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Exploring cyanobacterial diversity in Antarctica Blog

7 Posts tagged with the dry_valley tag

This year, we went back to Lake Joyce to study the benthic biology in the McMurdo Dry Valleys. The 3D microbial structures that are growing out of the mat are particularly interesting because most of them have a calcite skeleton. This is the only lake in the Dry Valleys where microbial mats have such distinctive calcite skeletons.


The calcite skeleton makes these microbialites particularly interesting for geobiology, where modern microbial mats are studied to enable a better interpretation of microbialite fossils from early Earth. 


Over the last three weeks we collected samples that will allow us to investigate if the water chemistry, light and sedimentation effect the growth of microbialites in the lake. We also collected mat material to carry out DNA and microscopy analysis to evaluate the role that cyanobacteria, other bacteria and eukaryotes play on the formation of microbialites and their calcite skeleton.



Microscopy image of Phormidium cyanobacterial filaments in Lake Joyce mats. Most of the Phormidium filaments have a strong purple pigmentation though the production of Phycoerythrin for a better utilisation of the limited light that is available in Lake Joyce.



Anne working at the microscope.



Close-up image of microbialites with calcite skeleton covered by thin microbial mat webs .



Microbialite structures with calcite skeleton collected from Lake Joyce by diving.



The team getting ready for a dive to collect microbial mats.


The main efforts of the field event led by researchers from UC Davis, California, were to map the distribution of the microbial structures in the lake and to test what the influence of sedimentation is on the microbial structures.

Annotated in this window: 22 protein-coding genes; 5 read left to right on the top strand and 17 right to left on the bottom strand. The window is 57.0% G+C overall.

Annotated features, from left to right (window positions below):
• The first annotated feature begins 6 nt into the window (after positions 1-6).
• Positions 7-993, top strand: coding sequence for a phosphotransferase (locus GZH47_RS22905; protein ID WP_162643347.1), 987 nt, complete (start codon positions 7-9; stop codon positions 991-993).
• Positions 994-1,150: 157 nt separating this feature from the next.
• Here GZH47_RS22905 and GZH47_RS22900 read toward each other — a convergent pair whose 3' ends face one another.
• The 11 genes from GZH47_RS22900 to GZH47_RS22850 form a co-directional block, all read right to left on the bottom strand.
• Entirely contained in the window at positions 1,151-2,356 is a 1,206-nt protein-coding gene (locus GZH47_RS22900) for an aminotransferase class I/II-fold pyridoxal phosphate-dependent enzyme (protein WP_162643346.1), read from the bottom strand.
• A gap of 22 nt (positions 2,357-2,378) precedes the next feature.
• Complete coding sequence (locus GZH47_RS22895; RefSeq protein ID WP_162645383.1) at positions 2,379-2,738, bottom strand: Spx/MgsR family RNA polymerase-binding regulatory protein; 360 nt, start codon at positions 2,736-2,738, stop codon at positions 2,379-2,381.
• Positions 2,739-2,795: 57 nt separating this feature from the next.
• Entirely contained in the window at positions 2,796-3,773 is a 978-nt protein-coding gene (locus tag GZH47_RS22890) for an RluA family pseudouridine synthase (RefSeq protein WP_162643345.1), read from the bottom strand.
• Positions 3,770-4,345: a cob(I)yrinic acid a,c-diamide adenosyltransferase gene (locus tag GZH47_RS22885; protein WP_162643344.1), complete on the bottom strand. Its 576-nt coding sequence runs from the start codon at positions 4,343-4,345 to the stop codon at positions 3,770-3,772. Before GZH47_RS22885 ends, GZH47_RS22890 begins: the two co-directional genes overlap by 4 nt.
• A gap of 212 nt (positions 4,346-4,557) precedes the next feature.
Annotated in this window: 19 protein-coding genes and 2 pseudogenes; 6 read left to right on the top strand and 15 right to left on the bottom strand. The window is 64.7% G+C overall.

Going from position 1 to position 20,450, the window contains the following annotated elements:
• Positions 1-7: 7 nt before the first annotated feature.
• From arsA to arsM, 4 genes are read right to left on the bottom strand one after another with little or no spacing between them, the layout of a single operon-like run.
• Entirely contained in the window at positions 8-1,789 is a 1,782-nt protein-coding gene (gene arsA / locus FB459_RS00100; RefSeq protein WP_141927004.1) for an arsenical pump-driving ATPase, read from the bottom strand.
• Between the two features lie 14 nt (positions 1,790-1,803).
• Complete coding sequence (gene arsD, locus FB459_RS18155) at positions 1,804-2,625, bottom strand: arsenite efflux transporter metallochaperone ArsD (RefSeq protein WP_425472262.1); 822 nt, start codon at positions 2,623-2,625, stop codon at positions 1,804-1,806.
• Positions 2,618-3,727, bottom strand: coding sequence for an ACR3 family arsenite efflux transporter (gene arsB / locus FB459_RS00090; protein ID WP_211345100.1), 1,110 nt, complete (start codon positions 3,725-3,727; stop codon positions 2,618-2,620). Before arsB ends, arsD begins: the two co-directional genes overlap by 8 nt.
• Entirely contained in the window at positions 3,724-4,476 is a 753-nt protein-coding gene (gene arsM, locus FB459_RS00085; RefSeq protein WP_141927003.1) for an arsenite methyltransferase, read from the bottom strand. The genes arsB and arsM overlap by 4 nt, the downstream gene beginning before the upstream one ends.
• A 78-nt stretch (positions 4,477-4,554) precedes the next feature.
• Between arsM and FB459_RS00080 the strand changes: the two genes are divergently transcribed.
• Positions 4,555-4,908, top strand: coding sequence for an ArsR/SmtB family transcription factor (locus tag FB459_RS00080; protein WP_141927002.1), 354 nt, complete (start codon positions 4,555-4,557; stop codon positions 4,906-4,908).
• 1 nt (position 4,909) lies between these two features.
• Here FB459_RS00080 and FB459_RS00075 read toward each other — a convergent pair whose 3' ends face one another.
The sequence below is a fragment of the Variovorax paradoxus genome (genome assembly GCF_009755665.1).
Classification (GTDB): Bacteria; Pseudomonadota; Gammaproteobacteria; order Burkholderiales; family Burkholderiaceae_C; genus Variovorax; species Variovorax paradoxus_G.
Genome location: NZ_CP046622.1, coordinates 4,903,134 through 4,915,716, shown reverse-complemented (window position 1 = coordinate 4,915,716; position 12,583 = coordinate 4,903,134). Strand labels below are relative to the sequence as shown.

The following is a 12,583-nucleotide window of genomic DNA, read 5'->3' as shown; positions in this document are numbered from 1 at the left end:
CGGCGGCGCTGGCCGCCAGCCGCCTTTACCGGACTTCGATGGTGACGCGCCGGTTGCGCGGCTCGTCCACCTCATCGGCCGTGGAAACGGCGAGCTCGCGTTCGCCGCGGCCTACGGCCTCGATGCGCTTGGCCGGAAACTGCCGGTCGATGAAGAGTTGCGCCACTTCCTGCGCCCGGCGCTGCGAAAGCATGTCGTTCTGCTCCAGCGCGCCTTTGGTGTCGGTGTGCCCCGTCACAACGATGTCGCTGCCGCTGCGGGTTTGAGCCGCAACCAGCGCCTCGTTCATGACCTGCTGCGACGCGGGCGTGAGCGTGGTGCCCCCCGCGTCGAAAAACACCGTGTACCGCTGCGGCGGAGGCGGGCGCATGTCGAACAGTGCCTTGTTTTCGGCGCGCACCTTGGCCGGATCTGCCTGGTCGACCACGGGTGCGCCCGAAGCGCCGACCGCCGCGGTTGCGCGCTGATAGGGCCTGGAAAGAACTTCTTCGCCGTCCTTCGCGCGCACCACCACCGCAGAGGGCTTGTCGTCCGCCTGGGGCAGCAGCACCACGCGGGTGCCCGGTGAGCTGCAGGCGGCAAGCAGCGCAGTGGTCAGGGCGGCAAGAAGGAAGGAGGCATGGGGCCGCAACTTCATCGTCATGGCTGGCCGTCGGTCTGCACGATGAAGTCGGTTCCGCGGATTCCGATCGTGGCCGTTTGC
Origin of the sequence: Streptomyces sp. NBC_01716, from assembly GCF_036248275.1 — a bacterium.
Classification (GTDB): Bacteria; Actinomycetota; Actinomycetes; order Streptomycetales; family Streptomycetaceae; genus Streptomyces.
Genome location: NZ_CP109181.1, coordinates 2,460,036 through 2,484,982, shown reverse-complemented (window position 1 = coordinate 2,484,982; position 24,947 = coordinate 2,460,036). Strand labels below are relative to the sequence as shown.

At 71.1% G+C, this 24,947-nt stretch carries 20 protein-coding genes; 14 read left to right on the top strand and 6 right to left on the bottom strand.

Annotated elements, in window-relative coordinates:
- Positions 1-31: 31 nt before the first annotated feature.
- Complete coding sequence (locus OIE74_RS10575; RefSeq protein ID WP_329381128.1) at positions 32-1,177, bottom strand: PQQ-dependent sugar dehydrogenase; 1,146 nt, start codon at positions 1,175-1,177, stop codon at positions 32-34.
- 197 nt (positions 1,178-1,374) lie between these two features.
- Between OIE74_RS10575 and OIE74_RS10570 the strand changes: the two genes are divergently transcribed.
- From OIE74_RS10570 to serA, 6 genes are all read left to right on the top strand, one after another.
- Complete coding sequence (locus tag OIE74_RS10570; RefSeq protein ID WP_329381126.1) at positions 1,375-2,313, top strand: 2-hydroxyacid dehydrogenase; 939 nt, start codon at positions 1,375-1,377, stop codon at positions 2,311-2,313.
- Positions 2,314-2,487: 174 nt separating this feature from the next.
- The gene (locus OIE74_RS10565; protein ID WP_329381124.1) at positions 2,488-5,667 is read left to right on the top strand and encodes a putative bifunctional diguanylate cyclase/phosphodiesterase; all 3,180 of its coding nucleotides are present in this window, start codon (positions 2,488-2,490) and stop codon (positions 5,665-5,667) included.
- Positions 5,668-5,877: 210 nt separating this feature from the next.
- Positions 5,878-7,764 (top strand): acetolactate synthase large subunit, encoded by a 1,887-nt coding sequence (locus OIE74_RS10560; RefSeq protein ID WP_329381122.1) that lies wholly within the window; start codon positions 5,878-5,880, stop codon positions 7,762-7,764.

The imaging is done by a drop camera that is held on a rope through a hole in the ice. The team installed several traps in the ice that will collect sediment from now until next season.Each hole is individually drilled with a jiffy drill in order to insert the traps and document the microbial mas and microbial structures.



The team drilling a hole in the ice.


Here some images from our flight from Scott base, the New Zealand Antarctic station to Lake Fryxell. We crossed the McMurdo Ice Shelf and flew passed Mt Erebus, which seemed more smoky than usual. We then entered Taylor Valley and crossed Commonwealth Glacier and landed at Lake Fryxell. Shortly after our arrival, the remaining camping gear and science equipment arrived on sling load.


Mt Erebus


View from the helicopter over to the Commonwealth Glacier




Campling gear and science equipment arriving with a sling load



Mummified seals can be found all over the Dry Valleys. It is believed that the seals came from the seas ice into the Dry Valleys . It is not known why exactly seals end up far away from the sea ice. Explanations could be that they become disorentiated due to sickness or bad weather conditions, and  starve to death.

Due to dry air and slow degradation processes in Antarctica the seal carcasses mummify and are thought to be hundreds of years old.


                                             Mummified seal near Canada glacier and Lake Fryxcell